The Fourth Circuit here asserted that Congress did
not grant the MWAA federal power, while in the same
breath defending Congress with the claim that “there
is nothing inherently federal about the operation of
commercial airports” on federal land. Kerpen, 907 F.3d
at 162. Instead of simply arguing that the MWAA does
not exercise federal power, the lower court avoided
that determination by separating “inherent” federal
power from federal power generally. Id.
The problem with this assertion, of course, is that
the distinction between federal and inherently federal
power is nonexistent. As Justice Thomas said in his
Association of American Railroads concurrence, “The
Constitution does not vest the Federal Government
with an undifferentiated ‘governmental power.’ In-
stead, the Constitution identifies three types of gov-
ernmental power and, in the Vesting Clauses, commits
them to three branches of Government.” 135 S. Ct. at
1240 (Thomas, J., concurring in judgment). The lower
court was mistaken in ranking federal power
8

according to its degree of “inherently federal” charac-


ter. Instead, the “types” of federal power are the differ-
ent kinds the Constitution vested in specific
branches—executive, legislative, and judicial. The
question should instead be about separation of powers,
not whether a certain power is federal “enough” to be
classified as such. While the lower court was correct in
its assertion that “certain governmental powers are
not ‘core’ powers and may lawfully be delegated to pri-
vate parties,” Kerpen, 907 F.3d at 162, it missed the
mark. The “core” nature of a power goes to whether
Congress can permissibly delegate it, not whether the
power is federal. All powers Congress delegates are in-
herently federal.
As explained in subsection A, supra, there are cer-
tain legislative powers that are not Congress’s to dele-
gate, while others are assigned to other branches. But
the character of a power itself does not change from
federal to something else based on whether Congress
can delegate it or not. A specific power is either federal,
or it isn’t. Terms like “inherently federal” muddy the
waters, so this Court should provide lower courts with
the necessary guidance to avoid such pitfalls.

III. The Only Kind of Power Congress Has Is


“Inherently” Federal, Because Congress
Can’t Delegate Power It Doesn’t Have
States cannot grant federal power; only Congress
can do that. Likewise, federal authority is the only
kind of power Congress can delegate; it does not have
“non-federal” power to give. As this Court has stated,
“Congress cannot grant to an officer under its control
what it does not possess.” Bowsher v. Synar, 478 U. S.
714, 726 (1986). If Congress “lack[s] the power itself, it
9

cannot delegate that power to an agency.” Perez v.


Mortg. Bankers Ass’n, 135 S. Ct. 1199, 1224 (2015)
(Thomas, J., concurring in judgment).
Further, congressional authority is limited to the
enumerated powers vested in it under Article I of the
Constitution. There are some things that Congress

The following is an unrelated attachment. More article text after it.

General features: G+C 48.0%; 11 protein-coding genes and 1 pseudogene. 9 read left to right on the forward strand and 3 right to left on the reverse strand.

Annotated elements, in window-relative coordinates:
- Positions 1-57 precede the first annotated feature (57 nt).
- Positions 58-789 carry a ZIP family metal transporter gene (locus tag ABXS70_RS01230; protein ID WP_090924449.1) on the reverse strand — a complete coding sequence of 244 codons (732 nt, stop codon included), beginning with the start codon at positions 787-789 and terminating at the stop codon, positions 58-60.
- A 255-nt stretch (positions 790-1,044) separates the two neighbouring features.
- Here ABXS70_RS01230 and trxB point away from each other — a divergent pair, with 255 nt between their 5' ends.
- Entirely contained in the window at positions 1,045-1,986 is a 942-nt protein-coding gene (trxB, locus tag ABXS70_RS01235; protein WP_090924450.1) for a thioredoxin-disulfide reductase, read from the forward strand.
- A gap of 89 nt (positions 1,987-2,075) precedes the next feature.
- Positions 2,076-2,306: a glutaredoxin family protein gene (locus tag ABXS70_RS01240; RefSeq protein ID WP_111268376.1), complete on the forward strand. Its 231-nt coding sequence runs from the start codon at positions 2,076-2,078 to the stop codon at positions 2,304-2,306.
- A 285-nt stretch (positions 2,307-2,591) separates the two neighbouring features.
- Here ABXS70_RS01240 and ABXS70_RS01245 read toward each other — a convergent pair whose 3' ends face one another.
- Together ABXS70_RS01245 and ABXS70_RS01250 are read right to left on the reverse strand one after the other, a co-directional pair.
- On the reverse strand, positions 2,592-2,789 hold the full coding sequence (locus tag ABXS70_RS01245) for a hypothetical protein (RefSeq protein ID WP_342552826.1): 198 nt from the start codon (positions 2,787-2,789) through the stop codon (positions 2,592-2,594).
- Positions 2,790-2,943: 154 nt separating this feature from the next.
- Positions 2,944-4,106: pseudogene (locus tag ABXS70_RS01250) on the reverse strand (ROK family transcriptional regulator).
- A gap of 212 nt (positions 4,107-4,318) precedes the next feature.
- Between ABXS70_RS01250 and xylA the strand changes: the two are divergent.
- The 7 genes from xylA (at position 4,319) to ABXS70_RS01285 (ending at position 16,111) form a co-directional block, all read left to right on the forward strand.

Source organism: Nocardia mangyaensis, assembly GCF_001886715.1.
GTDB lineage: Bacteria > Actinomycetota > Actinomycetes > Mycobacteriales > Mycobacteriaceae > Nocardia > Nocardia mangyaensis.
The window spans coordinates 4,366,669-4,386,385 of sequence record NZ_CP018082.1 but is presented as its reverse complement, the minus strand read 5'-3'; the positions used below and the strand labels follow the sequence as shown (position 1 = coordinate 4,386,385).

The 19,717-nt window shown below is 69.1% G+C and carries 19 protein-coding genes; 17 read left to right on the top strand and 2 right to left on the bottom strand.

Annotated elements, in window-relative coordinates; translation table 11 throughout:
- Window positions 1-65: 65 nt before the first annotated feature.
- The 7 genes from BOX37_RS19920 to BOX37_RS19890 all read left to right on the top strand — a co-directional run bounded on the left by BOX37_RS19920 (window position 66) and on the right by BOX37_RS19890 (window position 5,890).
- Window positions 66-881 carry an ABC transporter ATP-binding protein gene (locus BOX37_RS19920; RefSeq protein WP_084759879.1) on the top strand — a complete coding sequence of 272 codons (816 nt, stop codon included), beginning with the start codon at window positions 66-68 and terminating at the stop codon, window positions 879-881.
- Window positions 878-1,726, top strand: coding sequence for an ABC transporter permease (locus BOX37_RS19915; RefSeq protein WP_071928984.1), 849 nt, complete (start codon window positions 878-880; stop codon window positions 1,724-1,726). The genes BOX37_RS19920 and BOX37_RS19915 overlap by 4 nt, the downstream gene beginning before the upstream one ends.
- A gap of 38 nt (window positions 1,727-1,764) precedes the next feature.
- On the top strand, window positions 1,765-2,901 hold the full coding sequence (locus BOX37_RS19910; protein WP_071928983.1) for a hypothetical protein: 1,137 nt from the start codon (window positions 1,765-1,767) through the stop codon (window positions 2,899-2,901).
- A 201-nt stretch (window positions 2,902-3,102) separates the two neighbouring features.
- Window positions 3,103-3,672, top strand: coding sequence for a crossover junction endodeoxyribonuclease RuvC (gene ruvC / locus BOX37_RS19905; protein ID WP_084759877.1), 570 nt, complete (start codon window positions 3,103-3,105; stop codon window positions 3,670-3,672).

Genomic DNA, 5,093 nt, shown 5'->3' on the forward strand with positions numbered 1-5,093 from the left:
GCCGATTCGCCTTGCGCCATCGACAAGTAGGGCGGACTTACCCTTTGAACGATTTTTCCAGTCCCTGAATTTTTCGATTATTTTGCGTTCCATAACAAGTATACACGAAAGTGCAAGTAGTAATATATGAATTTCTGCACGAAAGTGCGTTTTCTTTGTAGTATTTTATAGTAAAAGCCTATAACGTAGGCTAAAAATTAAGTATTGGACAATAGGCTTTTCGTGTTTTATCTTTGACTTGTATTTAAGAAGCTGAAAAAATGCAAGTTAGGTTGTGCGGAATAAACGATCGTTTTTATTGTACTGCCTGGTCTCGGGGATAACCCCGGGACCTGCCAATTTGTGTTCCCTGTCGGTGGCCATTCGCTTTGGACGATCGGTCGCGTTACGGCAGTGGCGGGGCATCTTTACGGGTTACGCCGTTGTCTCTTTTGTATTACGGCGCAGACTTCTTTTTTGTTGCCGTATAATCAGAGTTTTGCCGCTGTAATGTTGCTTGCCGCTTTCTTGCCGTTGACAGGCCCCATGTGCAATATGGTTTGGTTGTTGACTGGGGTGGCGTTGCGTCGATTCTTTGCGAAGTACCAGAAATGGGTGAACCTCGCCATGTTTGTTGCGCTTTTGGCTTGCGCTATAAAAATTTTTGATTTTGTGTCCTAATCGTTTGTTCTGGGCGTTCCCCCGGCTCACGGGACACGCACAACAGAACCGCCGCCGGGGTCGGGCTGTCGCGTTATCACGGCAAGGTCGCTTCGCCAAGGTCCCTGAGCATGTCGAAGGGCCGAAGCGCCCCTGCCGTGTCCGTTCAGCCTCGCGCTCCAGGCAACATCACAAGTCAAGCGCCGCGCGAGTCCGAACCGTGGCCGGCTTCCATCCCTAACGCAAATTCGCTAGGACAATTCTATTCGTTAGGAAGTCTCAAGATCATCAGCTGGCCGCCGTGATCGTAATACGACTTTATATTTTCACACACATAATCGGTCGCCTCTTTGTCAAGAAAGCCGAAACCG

simply cannot do, as this Court has long held. “The
[federal] government is acknowledged by all to be one
of enumerated powers. The principle, that it can exer-
cise only the powers granted to it . . . is now universally
admitted.” McCulloch v. Maryland, 17 U.S. 316, 405
(1819). This truism has surely given rise to uncer-
tainty regarding the extent of power Congress holds,
but “the Constitution mandates this uncertainty by
withholding from Congress a plenary police power that
would authorize enactment of every type of legisla-
tion.” United States v. Lopez, 514 U.S. 549, 567 (1995)
(holding that Congress could not use the Commerce
Clause to justify a gun-free school zone law). Enumer-
ating specific, limited powers is thus a feature of our
system of checks and balances, not a bug.
* * *
If, under the federal Transfer Act, the MWAA is ex-
ercising federal power by operating airports and toll
roads on federal land, that power came from Congress.
See Part I, supra. And there is no difference between
federal and inherently federal power. See Part II, su-
pra. Given these premises, either Congress delegated
federal power to the MWAA, or Congress lacks the
power to manage airports in the first place. If the for-
mer, the Court should grant the petition for certiorari
and settle the apparent ambiguity regarding types of
federal authority. If the latter, then the Court should
clarify its Commerce Clause and federal-lands
10

jurisprudence. Either way, the Court must resolve the


uncertainty created by the decision below.

CONCLUSION
The Court should remind lower courts that federal
power is the only type that Congress possesses—and
that Congress can’t delegate what it doesn’t have. For
the foregoing reasons, and those stated by the petition-
ers, the Court should grant the petition for certiorari.
Respectfully submitted,
Ilya Shapiro
Counsel of Record
CATO INSTITUTE
1000 Mass. Ave. N.W.
Washington, D.C. 20001
(202) 842-0200
April 24, 2019 ishapiro@cato.org